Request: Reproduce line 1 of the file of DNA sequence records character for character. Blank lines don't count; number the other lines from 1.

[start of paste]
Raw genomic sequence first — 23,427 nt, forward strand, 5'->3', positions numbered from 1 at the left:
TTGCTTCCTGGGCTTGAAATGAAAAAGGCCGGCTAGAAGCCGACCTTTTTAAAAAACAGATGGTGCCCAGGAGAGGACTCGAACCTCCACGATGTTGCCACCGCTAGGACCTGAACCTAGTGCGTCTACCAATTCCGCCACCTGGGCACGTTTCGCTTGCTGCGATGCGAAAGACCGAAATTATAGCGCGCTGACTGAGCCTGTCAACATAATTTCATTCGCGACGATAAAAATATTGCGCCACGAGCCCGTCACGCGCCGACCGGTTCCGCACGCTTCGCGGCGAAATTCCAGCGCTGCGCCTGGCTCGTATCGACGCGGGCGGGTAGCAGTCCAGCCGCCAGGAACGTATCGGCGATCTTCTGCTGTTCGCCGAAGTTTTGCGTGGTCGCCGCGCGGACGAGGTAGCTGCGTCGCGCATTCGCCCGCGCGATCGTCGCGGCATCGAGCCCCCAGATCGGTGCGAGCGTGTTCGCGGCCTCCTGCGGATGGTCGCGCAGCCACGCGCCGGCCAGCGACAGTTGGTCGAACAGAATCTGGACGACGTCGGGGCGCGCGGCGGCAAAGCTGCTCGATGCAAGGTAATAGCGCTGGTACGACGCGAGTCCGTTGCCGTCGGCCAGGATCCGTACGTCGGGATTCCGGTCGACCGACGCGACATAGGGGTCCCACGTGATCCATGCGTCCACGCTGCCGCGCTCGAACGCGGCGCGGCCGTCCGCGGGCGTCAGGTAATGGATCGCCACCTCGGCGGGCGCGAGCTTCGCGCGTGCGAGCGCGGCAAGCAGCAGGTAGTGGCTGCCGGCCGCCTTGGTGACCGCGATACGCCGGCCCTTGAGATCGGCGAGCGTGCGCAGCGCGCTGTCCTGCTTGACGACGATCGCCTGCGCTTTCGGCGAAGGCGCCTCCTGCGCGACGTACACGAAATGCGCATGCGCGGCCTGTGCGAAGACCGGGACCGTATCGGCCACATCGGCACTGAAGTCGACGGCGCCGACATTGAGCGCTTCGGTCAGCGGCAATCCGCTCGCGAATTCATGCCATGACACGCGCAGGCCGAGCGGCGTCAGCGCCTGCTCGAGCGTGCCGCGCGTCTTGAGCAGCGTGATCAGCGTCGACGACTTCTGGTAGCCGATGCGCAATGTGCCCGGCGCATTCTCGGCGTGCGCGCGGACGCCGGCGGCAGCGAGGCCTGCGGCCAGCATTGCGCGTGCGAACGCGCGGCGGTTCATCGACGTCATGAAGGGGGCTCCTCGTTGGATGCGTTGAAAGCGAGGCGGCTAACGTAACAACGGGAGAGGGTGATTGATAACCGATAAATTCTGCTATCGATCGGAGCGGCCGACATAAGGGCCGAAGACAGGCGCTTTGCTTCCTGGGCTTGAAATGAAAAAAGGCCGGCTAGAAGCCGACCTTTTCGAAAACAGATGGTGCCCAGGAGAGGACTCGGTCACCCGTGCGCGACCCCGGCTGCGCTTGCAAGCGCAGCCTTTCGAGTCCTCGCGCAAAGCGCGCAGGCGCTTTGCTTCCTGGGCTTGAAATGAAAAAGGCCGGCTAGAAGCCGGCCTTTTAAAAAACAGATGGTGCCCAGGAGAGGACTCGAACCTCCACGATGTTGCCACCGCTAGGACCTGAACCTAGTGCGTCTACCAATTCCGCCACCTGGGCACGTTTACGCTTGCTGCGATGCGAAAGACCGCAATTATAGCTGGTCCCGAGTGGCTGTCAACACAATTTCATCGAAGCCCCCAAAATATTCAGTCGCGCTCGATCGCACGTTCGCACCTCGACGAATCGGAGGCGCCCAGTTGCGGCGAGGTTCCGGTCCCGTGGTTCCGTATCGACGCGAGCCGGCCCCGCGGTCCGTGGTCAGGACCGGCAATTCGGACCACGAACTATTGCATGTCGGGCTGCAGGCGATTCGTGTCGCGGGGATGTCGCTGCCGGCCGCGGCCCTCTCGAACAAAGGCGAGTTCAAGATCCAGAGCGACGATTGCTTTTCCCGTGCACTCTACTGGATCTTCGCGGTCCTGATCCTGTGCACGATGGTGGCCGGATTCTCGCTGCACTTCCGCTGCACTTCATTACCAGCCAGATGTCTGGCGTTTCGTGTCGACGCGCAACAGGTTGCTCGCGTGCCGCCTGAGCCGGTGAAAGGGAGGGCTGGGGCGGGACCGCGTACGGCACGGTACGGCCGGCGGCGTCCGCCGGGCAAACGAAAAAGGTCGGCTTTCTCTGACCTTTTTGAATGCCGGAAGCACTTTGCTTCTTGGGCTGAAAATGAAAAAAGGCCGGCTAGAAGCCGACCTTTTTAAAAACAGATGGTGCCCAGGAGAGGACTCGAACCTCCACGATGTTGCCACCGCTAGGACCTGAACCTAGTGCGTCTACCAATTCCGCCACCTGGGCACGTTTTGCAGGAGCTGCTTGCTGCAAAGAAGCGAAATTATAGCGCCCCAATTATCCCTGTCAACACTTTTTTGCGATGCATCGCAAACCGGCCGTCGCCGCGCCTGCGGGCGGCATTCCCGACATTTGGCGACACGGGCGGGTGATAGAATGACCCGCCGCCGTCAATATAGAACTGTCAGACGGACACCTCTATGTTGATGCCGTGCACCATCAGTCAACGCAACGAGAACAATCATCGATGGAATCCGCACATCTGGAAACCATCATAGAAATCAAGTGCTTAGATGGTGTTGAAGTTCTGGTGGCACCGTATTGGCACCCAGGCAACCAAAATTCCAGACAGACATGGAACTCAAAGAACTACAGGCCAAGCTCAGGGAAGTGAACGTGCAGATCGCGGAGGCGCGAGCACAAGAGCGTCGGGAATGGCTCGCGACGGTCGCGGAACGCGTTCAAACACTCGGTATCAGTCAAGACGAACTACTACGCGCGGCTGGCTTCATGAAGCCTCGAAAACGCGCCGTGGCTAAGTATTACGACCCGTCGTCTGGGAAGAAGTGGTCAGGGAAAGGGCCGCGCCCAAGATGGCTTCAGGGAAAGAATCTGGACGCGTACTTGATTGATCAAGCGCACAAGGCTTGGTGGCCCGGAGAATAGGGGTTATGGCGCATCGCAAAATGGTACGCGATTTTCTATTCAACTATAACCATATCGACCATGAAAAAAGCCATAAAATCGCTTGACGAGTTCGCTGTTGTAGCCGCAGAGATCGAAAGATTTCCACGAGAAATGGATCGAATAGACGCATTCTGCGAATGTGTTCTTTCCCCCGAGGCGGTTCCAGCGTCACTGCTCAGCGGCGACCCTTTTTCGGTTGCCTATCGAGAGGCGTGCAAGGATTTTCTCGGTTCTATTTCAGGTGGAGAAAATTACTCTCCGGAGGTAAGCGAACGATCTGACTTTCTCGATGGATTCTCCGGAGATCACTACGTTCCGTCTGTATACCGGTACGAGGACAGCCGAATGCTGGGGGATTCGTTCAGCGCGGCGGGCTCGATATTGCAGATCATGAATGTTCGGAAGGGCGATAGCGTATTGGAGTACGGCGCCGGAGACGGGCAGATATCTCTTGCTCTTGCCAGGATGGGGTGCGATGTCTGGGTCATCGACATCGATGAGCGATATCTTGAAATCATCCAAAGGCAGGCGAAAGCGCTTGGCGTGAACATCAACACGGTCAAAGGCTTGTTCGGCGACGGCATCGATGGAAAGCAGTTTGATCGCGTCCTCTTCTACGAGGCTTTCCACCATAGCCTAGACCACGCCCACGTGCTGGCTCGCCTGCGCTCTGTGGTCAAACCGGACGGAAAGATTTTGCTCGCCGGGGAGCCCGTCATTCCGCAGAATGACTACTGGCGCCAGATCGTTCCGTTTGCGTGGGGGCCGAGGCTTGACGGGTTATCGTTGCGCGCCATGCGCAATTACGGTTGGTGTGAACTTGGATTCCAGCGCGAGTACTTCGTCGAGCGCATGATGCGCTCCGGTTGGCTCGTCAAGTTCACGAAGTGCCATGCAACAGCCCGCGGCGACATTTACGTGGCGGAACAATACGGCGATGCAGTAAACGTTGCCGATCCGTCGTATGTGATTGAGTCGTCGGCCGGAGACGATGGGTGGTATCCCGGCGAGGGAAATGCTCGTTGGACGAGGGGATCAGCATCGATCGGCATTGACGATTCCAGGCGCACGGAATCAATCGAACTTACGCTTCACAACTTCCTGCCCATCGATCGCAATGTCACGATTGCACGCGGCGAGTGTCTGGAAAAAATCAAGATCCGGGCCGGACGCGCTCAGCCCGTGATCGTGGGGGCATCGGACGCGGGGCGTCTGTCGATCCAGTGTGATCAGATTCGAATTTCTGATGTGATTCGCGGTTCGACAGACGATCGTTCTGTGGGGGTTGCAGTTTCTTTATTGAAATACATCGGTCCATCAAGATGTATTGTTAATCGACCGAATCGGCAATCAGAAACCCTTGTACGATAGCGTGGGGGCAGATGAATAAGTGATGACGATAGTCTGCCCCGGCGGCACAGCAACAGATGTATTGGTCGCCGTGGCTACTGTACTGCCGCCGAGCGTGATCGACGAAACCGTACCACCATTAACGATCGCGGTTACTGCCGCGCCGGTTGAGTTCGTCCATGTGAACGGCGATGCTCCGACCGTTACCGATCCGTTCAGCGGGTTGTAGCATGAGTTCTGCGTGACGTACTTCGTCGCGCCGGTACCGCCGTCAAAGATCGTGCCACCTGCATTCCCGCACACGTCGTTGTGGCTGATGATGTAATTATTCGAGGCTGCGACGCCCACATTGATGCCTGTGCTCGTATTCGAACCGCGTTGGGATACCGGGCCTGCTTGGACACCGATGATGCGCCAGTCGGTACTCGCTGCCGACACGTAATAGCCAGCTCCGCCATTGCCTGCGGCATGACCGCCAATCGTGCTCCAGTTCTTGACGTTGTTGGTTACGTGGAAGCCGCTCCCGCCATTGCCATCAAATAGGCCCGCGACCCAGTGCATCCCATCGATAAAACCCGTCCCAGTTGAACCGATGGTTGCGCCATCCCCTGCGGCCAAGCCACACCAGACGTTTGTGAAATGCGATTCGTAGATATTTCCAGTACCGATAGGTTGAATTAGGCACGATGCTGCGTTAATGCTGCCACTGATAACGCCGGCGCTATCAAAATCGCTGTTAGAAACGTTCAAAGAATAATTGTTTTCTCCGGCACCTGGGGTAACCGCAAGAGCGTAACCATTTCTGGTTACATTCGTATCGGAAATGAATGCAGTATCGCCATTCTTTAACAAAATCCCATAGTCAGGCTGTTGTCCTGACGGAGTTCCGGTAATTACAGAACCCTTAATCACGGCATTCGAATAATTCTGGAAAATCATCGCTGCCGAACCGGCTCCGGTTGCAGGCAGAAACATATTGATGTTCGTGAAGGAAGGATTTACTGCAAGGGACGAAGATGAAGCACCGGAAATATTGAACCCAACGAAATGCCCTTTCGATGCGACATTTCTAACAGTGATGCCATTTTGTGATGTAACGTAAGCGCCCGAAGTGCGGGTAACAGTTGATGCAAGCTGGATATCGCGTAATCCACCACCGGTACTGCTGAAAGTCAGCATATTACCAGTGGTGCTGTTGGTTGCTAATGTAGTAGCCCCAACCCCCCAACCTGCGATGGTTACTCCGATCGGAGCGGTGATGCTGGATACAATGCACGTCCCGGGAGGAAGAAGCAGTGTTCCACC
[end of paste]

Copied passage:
Raw genomic sequence first — 23,427 nt, forward strand, 5'->3', positions numbered from 1 at the left: